The remarkable aspect of this case- and the reason it was published- is that the doctors in a high altitude community failed to recognize a condition familiar to medical providers in the mountains here in Colorado. More importantly the clinical symptoms that we describe here are also pertinent to Mountain Resident HAPE and Trauma Related HAPE, which is often misdiagnosed by experts in Denver and other lower altitude communities outside of Colorado. Understanding the prevalence of this phenomenon is of utmost importance as an incorrect diagnosis of influenza, pneumonia or asthma could lead to fatal consequences- as oxygen does not treat these conditions. Proper recognition, diagnosis and treatment with oxygen, rest, and if severe enough, descent into lower altitudes need to be carried out promptly for effective treatment.

 

Garkie Zhu, PA-S3
MCPHS PA Program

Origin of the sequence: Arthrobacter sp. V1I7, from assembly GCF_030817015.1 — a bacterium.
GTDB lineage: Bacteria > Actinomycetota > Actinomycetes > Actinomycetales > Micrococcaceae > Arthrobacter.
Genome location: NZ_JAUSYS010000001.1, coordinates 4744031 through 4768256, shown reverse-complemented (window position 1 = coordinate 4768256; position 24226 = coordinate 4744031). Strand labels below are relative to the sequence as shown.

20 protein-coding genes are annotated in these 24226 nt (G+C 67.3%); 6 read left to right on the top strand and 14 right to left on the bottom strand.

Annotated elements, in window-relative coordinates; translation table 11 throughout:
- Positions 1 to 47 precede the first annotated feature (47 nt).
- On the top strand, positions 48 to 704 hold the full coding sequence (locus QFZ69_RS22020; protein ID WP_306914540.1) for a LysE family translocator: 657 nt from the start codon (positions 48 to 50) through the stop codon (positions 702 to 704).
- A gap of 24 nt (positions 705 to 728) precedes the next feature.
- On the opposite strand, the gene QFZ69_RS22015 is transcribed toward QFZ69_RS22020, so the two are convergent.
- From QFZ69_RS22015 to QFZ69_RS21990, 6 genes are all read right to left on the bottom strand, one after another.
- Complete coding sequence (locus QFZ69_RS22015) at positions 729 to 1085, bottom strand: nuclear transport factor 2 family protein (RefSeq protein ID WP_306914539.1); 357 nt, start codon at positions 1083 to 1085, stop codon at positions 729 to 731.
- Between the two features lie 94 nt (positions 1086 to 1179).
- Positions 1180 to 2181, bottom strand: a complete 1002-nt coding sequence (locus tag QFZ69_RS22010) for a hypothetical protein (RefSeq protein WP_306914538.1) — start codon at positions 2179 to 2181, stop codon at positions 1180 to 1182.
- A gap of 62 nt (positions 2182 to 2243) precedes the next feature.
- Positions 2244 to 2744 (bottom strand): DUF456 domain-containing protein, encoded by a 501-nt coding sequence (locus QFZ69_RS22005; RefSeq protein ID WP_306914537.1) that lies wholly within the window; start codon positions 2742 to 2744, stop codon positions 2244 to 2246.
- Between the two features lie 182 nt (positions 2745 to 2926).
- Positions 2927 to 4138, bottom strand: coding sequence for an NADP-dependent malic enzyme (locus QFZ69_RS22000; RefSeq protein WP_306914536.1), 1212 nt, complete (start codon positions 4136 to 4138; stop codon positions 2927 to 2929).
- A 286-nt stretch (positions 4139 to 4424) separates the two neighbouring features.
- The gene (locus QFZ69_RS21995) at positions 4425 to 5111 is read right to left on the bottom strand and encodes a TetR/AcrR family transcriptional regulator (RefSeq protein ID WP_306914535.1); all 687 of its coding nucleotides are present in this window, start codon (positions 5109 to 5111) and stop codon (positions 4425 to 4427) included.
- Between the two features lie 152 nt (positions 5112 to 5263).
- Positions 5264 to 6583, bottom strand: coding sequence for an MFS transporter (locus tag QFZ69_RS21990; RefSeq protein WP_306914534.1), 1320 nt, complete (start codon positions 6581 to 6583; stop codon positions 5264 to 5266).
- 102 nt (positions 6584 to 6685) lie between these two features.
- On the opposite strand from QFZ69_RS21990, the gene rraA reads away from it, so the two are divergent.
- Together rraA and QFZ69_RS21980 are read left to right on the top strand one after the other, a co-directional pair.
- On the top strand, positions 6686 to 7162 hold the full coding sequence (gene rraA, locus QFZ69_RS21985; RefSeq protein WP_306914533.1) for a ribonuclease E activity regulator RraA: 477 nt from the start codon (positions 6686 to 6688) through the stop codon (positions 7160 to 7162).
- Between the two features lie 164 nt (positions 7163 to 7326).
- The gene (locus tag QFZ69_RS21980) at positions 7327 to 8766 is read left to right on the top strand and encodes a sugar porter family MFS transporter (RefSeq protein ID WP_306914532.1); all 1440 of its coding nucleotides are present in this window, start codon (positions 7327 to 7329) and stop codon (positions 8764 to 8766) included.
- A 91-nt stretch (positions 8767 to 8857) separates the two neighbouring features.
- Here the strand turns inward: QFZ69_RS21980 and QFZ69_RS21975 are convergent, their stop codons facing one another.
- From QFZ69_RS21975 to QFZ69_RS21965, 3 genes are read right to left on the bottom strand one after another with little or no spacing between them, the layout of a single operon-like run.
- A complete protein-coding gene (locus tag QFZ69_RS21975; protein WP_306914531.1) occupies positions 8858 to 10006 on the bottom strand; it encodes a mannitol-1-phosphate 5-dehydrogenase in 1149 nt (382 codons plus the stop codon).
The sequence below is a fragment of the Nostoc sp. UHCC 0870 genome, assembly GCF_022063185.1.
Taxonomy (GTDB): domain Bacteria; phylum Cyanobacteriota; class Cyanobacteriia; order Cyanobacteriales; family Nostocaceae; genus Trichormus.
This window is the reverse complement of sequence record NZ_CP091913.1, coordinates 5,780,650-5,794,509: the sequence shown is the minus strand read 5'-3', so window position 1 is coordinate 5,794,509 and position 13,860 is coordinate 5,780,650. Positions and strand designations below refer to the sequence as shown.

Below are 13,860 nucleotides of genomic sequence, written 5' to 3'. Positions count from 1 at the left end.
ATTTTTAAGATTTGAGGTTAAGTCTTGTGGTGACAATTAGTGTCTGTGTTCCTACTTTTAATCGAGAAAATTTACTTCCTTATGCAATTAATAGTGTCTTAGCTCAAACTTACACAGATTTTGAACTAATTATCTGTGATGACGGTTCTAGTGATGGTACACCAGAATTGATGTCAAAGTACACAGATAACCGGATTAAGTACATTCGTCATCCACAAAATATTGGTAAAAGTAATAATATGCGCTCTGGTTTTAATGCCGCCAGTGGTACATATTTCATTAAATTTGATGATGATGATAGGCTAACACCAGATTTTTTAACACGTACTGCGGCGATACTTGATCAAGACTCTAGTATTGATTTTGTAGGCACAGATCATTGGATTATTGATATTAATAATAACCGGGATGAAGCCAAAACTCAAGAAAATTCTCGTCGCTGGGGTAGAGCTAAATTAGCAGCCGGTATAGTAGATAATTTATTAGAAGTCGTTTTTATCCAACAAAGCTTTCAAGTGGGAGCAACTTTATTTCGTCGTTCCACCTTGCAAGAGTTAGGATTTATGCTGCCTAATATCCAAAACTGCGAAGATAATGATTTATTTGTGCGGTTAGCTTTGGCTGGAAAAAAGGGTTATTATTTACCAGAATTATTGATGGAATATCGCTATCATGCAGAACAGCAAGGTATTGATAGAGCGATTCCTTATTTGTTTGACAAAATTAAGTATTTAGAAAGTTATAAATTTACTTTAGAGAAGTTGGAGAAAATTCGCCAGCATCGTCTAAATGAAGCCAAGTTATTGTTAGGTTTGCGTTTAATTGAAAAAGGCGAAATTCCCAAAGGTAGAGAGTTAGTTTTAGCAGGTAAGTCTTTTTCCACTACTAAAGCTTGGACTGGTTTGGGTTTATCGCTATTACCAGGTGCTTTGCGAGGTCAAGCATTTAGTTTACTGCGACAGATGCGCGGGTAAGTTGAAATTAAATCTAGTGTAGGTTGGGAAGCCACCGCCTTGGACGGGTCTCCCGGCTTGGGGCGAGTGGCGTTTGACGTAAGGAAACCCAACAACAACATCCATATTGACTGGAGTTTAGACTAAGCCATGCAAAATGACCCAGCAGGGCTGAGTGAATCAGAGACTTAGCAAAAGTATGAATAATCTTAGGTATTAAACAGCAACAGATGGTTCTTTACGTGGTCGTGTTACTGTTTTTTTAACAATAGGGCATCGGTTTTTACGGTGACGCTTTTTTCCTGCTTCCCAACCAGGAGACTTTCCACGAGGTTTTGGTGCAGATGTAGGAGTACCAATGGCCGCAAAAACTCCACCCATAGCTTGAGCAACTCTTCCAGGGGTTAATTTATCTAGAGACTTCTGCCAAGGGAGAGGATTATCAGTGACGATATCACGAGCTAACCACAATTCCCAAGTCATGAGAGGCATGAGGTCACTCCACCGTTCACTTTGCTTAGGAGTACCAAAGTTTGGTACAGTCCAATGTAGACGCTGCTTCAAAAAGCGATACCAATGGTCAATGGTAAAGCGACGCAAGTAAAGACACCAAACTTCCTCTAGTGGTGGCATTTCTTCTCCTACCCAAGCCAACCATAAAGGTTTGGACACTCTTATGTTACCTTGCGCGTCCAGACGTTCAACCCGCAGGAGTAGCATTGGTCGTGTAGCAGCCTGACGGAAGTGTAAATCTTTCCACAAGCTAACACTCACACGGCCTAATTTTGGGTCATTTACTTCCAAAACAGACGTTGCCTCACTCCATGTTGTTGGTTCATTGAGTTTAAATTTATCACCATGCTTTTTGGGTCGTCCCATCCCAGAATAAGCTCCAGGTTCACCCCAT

Reference:

Baniya, S. (2017). Reentry High Altitude Pulmonary Edema in the Himalayas. High Altitude Medicine & Biology,18(4), 425-427. Retrieved January 23, 2018.

Ebert-Santos, C. (2017). High-Altitude Pulmonary Edema in Mountain Community Residents. HIGH ALTITUDE MEDICINE & BIOLOGY, 18(3), 278-284. Retrieved February 2, 2018.

High Altitude Increases Longevity!

A new study completed by Gustavo R. Zubieta-Calleja based out of La Paz Bolivia has shown that residents of high altitude live longer and healthier lives then their sea-level companions. According to the study there are several things that high altitude offers that contribute to increased longevity of residents. Residents at high altitudes have adapted to life with less oxygen (hypoxia) thus enabling their bodies to be more suited for a longer life. The study also points out that at higher altitudes there is less of an occurrence of asthma and other lung diseases, this can be attributed to the dryness of the air and the abundance of sunshine typically found at higher altitudes.

Dr. Zubieta-Calleja goes on to point out that living at high altitude can improve longevity in many other ways as well.

  •  It alters the genetic make up populations, making them stronger and more suited to difficult living conditions
  • High altitude residents are less susceptible to many diseases that sea-level residents need to be concerned with as well. This is due to the lack of mosquitos and many other disease-carrying             insects that are unable to survive at high altitude.